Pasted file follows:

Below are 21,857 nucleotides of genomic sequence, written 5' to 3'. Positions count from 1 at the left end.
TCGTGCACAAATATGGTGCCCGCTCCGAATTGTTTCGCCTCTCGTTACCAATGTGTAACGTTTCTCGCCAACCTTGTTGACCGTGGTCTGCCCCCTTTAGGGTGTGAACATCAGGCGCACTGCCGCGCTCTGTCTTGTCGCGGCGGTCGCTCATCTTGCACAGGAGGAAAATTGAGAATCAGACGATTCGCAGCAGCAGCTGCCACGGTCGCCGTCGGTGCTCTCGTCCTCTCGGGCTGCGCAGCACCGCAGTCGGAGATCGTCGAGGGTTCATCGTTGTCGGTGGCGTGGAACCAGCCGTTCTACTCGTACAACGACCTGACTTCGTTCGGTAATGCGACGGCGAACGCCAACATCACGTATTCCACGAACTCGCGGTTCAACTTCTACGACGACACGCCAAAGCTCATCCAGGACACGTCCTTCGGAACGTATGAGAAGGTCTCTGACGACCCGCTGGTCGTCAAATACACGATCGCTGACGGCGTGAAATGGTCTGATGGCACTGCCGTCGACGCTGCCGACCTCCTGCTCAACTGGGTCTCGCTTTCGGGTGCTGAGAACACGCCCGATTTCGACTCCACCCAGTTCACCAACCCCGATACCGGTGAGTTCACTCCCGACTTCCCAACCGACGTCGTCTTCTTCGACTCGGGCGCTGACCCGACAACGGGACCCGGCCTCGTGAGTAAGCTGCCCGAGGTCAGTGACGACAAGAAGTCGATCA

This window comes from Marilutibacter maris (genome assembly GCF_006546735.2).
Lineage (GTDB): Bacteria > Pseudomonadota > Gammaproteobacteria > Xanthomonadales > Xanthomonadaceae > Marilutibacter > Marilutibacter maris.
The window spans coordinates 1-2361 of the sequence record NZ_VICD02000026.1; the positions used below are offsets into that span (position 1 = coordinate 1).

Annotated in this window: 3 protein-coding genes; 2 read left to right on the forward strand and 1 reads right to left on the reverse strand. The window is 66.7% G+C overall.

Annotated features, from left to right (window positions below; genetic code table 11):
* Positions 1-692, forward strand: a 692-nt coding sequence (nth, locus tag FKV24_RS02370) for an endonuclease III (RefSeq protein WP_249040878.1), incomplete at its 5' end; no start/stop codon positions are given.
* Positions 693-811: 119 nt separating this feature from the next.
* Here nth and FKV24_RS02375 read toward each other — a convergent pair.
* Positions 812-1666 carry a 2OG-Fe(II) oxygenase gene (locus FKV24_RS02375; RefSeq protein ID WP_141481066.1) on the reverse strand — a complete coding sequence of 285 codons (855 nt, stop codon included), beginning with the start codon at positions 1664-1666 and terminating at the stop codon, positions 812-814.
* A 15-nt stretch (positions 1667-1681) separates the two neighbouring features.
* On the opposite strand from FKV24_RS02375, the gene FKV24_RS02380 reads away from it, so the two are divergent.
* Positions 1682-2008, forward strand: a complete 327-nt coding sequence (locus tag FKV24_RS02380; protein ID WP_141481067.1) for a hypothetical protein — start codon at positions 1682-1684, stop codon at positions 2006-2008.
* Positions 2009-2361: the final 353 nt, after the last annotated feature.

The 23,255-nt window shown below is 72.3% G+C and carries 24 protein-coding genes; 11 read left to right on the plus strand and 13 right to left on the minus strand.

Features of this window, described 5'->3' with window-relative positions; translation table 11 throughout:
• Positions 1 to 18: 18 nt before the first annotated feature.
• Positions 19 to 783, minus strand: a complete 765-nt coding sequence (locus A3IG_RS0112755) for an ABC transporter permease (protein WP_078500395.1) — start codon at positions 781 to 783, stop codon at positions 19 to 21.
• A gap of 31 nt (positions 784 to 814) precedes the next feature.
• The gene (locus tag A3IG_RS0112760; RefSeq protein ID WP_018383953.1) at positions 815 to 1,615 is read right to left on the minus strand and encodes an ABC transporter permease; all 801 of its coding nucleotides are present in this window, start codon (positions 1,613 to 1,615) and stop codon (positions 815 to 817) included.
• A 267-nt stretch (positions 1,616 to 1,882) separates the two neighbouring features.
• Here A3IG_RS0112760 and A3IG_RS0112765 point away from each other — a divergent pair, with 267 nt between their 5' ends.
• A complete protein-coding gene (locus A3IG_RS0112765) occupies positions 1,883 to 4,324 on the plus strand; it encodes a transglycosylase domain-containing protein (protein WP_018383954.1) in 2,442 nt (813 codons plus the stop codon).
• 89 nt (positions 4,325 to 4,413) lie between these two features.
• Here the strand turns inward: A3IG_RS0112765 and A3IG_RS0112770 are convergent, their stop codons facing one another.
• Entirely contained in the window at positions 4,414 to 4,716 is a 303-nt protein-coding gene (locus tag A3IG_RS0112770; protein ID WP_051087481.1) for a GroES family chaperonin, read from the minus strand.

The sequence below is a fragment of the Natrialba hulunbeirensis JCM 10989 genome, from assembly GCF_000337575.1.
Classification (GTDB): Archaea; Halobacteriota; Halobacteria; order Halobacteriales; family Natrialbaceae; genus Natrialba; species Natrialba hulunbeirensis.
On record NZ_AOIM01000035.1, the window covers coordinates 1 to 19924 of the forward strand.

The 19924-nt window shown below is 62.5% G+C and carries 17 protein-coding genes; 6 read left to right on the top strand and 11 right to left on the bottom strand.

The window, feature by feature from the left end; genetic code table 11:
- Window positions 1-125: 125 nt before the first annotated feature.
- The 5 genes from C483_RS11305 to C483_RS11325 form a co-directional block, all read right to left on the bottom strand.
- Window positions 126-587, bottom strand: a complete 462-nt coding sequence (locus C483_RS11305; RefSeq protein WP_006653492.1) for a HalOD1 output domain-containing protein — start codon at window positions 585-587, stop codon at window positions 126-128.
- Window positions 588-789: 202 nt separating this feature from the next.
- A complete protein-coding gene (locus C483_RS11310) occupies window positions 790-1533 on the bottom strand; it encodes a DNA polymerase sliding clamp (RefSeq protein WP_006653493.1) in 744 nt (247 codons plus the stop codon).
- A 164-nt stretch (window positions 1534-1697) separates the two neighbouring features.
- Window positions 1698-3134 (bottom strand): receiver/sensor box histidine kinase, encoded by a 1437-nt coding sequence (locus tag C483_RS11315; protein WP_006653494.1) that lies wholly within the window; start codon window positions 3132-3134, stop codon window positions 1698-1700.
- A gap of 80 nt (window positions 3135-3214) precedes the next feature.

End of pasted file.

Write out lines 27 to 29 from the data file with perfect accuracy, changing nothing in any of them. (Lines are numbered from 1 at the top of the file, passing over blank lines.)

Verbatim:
• Entirely contained in the window at positions 4,414 to 4,716 is a 303-nt protein-coding gene (locus tag A3IG_RS0112770; protein ID WP_051087481.1) for a GroES family chaperonin, read from the minus strand.

The sequence below is a fragment of the Natrialba hulunbeirensis JCM 10989 genome, from assembly GCF_000337575.1.
Classification (GTDB): Archaea; Halobacteriota; Halobacteria; order Halobacteriales; family Natrialbaceae; genus Natrialba; species Natrialba hulunbeirensis.